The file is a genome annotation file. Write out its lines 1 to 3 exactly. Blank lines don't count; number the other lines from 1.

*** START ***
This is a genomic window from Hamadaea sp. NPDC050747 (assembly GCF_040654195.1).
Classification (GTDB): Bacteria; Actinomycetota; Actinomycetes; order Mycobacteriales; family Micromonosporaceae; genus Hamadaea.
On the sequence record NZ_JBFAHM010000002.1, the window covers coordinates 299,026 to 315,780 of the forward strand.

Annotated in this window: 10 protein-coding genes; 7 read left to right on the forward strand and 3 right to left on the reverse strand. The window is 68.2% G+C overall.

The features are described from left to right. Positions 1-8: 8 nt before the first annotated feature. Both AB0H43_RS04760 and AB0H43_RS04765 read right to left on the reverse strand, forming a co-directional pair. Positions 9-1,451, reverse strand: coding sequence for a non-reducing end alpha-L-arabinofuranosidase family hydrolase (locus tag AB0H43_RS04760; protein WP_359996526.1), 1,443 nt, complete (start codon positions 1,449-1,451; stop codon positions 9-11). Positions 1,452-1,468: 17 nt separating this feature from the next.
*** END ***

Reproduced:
This is a genomic window from Hamadaea sp. NPDC050747 (assembly GCF_040654195.1).
Classification (GTDB): Bacteria; Actinomycetota; Actinomycetes; order Mycobacteriales; family Micromonosporaceae; genus Hamadaea.
On the sequence record NZ_JBFAHM010000002.1, the window covers coordinates 299,026 to 315,780 of the forward strand.